Ask the Weather Team
Dave asks: Why does Norwood always seem to be the coldest spot on the temp. maps?
Pete Bouchard says: The temperature is taken at the Norwood airport, which is in a relatively low spot compared to the surrounding terrain. It is also in the shadow of the Blue Hills. Both of those topographic facts mean that the cold air likes to "puddle" there, creating much colder readings than in nearby towns and cities - so much so, it "throws" the temperature range in our nightly forecast!
Chris asks: What is the Greenland Block and how does it affect us if we're so far away?
Pete Bouchard says: There's been a lot of talk about this block over Greenland both in this winter and last. It's been responsible for hammering the Mid Atlantic with snow last year, and producing our near-blizzard this Christmas.
Best way to describe it is to use an analogy. Think of a big boulder in a a stream. Water is diverted around the boulder and eddies are formed. Same goes for the high altitude "river of air" that steers our storm systems. If there's a high pressure system that won't budge in the jetstream, the storms are diverted around it.
When this high pressure system (or block) over Greenland is situated just right, we are at a junction point for storms. They form, slow down, and are redirected right near us. We can get whacked by snow (or rain if the weather is warm enough) for a couple of days before the storm finds a way around the block.
Typically these blocks last for several weeks when they set up, depending on their strength and size. Over the last decade, they have at times been gargantuan - logjamming weather systems as far back as the Great Lakes. Meteorologists from Environment Canada have theorized that the reason these blocks are large and persistent is because the Arctic Ocean is melting and a cause and effect feedback has been established between warmer ocean temperatures and upper atmospheric high pressure. Whether or not that is a major part of the puzzle of climate change is still being debated, but one thing's for sure: we've got to start boning up on the forecasts for Greenland.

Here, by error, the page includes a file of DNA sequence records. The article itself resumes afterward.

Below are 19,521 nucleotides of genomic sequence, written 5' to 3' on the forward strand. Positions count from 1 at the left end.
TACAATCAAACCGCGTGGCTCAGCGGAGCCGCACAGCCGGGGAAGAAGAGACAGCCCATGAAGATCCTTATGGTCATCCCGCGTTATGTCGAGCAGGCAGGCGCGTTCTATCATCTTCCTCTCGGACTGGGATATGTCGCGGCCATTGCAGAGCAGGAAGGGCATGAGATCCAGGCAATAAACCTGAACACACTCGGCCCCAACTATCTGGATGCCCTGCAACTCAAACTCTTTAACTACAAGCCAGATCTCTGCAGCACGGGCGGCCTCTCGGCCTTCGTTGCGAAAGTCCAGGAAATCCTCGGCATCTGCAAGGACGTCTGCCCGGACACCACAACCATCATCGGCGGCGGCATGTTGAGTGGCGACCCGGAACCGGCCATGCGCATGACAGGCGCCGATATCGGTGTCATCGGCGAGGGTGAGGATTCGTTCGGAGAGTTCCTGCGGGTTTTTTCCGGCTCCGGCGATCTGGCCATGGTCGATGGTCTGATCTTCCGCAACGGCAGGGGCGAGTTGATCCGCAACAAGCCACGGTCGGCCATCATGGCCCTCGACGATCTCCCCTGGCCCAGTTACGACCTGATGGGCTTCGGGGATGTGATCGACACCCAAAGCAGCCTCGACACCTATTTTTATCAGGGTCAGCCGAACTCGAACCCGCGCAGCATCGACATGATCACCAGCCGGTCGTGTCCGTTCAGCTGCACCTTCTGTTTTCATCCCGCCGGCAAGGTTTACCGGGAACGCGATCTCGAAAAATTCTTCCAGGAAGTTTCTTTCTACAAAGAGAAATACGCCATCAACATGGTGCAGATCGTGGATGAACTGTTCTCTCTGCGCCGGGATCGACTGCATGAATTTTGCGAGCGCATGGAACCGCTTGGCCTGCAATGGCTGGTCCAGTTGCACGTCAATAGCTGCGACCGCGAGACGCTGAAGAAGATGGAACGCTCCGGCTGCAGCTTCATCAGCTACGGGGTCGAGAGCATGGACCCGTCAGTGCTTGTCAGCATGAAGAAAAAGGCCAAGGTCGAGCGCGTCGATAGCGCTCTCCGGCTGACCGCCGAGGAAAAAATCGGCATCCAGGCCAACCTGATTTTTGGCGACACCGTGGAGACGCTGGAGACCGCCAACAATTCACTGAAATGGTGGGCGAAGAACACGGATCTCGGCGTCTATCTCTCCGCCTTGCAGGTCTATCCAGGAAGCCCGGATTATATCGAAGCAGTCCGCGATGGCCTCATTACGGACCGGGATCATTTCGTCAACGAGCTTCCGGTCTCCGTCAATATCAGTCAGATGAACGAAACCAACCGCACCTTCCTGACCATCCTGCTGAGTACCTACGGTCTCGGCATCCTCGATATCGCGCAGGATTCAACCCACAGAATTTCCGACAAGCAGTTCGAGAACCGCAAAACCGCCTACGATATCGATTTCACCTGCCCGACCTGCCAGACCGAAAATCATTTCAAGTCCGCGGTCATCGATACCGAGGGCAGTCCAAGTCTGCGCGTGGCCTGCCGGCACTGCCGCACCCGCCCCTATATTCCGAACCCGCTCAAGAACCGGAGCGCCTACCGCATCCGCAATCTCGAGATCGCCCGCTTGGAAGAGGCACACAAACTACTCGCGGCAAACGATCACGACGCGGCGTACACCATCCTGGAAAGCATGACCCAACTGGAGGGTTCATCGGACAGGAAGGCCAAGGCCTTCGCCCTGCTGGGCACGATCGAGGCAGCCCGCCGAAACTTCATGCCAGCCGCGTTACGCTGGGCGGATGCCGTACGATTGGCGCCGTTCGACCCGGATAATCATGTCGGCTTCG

Where's YOUR winter forecast?
Pete Bouchard says: Although many other meteorologists like to give their impression of the winter forecast, I don't. From what I've seen, there's no proven science to a seasonal forecast whatsoever. Although many people like to hang their hats on what El Nino or La Nina may or may not do to New England, the fact of the matter is the signal from either is weak here in New England, and we've had winters (and springs) that are both warm (rainy) and cold (snowy). El Nino & La Nina are variations in the Southern (Pacific) Oscillation. Our winter weather mostly depends on the North Atlantic Oscillation. So far, no one has been able to predict with accuracy what that will do in ANY season. So to go out on a limb and predict a seasonal forecast amounts to nothing more than a guess...or in the case for snow-loving meteorologists, "wish"casting.
We all know that recently (within the past decade) all seasons have seen dramatic temperature and precipitation swings. It's nothing to see records shattered - sometimes within a week of each other! I think the bigger question is, why is this happening? Is this the new norm? Ironically, the answer may be more predictable than a seasonal forecast.
Chris from -NA- asks: What makes a storm stall like the blizzard of 1978?
Jeremy Reiner says: Hi Chris-
Great question! Our storms are pushed along by the jet stream and normally that jet stream (or storm track) is like a garden hose stretched out. Sometimes though the jet stream can develop dips (like a garden hose). When this happens, these storm get 'stuck' in one general location for several days. This is what happened during the Blizzard of '78. Here's a picture of a 'blocking' jet stream:
When that pattern happens, typically the east coast of the United States is prone to slow-moving snowstorms....like we saw in the Blizzard of '78 AND like Washington D.C. saw twice last winter.
Hope this helps---thanks for watching 7news
Maeve asks: Why is it that some hailstones are really big, and some are small?
Pete Bouchard says: Hail size is dependant on the updraft - or upwardly moving air - inside a thunderstorm. Simply put, the stronger the wind, the larger the hail. Strong winds moving upward can lift and support larger hailstones than thunderstorms with weaker - or light - winds. Temperatures within the cloud matter too. The lower the freezing level in a cloud, the more likely that it will produce hail. Typically, if the freezing level is below 11,000 feet, thunderstorms are more likely to contain hail.